There are many parks with escorted wildlife trips, called game drives. Sometimes you can have bad luck and see no animal at all and another day you can see them waiting for you in ques.
The park we visited is burned every few years (by natures law) and so there is not much bush. That means that the animals are always easy to find, but also the whole area isn’t very photogenic. It would be nice if the tourist had the assumption the chauffeur was driving this route for the first time in his life, and occasionally jumped out of the car to clear out a free path with a machete.
But in real … you can see the long and winding road in front of you, draped over the empty hills.

lionsThe area with the lions was extra fenced (a fenced ring inside the fenced park), because otherwise they’ll hunt and eat all the other animals in the park. The very open truck entered the electric fenced area and of course the tourists obediently have to sit on their seats, not allowed to make strange movements. The chauffeur parked the front of the truck against the inner fence.
On the left and the right side lions were lying around the truck, approximately at 4 meters distance.
If they are willing to kill us, they could do it now.

Once the driver has done his talk and we were allowed to click our cameras, the animals moved a little towards the truck. They are spoiled because once a week they get served a delicious sheep, so we didn’t need to be afraid that they were hungry. To encourage the lions to do some work-out, the sheep meat is not offered in ready-to-eat pieces, but tied behind a car and dragged around, so the lions needs to come off their asses to rip a piece.
Still -probably out of a kind of deep instinct- I didn’t look into their eyes when they look at me. It could touch an aggressive nerve.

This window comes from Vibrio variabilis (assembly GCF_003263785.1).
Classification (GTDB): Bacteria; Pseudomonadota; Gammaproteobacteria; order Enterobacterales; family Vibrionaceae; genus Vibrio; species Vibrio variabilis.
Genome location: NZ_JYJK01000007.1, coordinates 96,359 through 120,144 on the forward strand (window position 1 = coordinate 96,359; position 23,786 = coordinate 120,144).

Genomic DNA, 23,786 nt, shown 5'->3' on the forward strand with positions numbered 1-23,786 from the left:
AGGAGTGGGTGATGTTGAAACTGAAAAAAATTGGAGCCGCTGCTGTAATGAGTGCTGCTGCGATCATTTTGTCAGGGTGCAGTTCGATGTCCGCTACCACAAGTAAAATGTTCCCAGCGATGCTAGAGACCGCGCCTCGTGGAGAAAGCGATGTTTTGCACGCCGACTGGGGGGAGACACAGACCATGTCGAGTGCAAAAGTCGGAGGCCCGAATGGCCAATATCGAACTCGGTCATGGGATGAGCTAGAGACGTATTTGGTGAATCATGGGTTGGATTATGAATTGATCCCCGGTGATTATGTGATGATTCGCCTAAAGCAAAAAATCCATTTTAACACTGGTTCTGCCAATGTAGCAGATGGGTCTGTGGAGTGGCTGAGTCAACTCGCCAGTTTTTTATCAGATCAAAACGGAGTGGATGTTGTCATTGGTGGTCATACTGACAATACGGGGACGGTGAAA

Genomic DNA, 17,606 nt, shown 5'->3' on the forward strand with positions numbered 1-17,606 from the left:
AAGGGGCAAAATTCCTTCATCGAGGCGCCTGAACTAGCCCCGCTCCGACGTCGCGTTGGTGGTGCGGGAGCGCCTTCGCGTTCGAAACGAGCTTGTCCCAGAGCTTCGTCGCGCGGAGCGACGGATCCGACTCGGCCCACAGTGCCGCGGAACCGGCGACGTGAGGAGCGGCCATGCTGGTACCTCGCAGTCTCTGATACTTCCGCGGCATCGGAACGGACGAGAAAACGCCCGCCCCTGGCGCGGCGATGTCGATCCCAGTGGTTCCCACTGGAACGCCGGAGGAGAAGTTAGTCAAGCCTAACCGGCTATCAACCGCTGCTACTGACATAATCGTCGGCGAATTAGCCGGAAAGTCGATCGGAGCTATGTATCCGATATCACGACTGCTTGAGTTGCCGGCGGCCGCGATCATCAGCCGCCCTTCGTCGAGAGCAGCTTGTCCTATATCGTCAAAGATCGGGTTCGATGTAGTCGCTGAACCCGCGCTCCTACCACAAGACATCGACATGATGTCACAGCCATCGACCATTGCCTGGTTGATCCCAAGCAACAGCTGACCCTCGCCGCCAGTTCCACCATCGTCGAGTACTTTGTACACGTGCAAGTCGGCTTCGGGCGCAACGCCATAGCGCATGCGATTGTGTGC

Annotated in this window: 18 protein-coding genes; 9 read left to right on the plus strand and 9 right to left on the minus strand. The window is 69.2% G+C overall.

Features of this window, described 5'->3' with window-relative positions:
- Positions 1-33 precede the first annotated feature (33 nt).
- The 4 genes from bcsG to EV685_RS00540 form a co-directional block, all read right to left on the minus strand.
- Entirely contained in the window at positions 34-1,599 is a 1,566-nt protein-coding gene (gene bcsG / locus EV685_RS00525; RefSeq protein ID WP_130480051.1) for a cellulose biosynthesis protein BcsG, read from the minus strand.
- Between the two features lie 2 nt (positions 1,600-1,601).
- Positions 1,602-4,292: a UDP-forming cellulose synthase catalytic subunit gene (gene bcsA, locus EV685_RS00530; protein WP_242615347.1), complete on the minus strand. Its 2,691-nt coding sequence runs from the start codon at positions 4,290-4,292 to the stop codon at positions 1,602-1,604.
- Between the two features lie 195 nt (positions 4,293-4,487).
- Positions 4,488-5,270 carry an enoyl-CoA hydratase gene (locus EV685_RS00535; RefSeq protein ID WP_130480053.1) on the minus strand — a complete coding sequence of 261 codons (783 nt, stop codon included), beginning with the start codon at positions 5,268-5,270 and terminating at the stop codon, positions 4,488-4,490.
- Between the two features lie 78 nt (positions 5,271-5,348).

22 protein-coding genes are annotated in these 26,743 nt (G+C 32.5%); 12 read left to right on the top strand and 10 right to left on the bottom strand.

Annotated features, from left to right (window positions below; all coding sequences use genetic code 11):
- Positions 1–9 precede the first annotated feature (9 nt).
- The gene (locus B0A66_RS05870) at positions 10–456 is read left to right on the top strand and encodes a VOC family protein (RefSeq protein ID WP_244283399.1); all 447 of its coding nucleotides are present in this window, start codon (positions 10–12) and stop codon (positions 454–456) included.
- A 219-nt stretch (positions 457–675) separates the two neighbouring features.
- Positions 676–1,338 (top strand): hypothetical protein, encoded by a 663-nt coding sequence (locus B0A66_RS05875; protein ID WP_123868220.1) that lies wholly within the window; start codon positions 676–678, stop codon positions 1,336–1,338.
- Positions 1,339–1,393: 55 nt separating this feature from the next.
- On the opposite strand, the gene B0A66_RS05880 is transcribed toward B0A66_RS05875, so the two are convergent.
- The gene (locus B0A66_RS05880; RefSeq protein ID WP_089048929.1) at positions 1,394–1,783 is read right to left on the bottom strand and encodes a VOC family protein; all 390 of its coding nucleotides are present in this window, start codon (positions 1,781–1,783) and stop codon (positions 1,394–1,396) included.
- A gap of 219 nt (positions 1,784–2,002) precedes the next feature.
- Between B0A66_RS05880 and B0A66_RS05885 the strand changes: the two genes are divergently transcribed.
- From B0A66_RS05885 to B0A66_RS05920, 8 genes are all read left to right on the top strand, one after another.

lions

Licking his lips he’s crawling onto the giant tin with human flesh

If the chauffeur turns on the engine again, he isn’t able to get the gear lever in reverse. That’s tricky, because that is the only way back when parked the nose against the fence …
He is trying a couple of minutes and I noticed his face is turning red. By the time the chauffeur triumphed, one of the lions curled up right behind the truck, not planning to move an inch.
At most the chauffeur can drive in reverse for 1 metre and then needs to stop to prevent the lion getting nasty thoughts.
There is a small piece of space to manoeuvre between the (electric!) fence, the rear-lion, the right-lion and a slippery trench. Very slowly the truck got turned, until the co-driver said: “Oh ………. we have a flat tire.

Obviously, this would be a good time to stop this blog … but of course you realize (after a day or so) that I have written the above text being alive.
So okay, with the flat tire we drove back in slow motion on a road full of potholes and bumps. In the meanwhile, the truck started to hang dangerously lopsided and the co-driver called for help. The lions felt that something unusual was going on and followed the vehicle on a ‘very inappropriately distance’. By keep driving the flat tire could get of the rim and the loose rubber could block the wheels.

lions

The flat tire

But, another truck came to save us.
He parked tightly along our truck so we safely could step over into the other one.

And so … we were not eaten!




Arrived in South-Africa

27 September 2007 (South Africa)

At 3 AM I finished the painting and was done with cleaning the house. All for keeping up our good reputation! The alarm clock was ringing at 6 AM. Just before leaving, in the first daylight I could make a picture of the painting for the Australian gallery.
I wanted to shorten the pants in the plane while I was wearing it, as long as I could smuggle a needle and a seam ripper. And what was the reason again, to iron the finished laundry if everything got stuffed in a suitcase??? So that was skipped.
Oh and yeah … the agreement for buying the house was signed.

Auckland is the 1-hour flight.
Then wait for 3 hours …
… for a 12 hour flight to Hong Kong.
Arrived in South-AfricaThan wait another 3 hours …
… for a 12-hour flight to Johannesburg.
And wait 5 hours …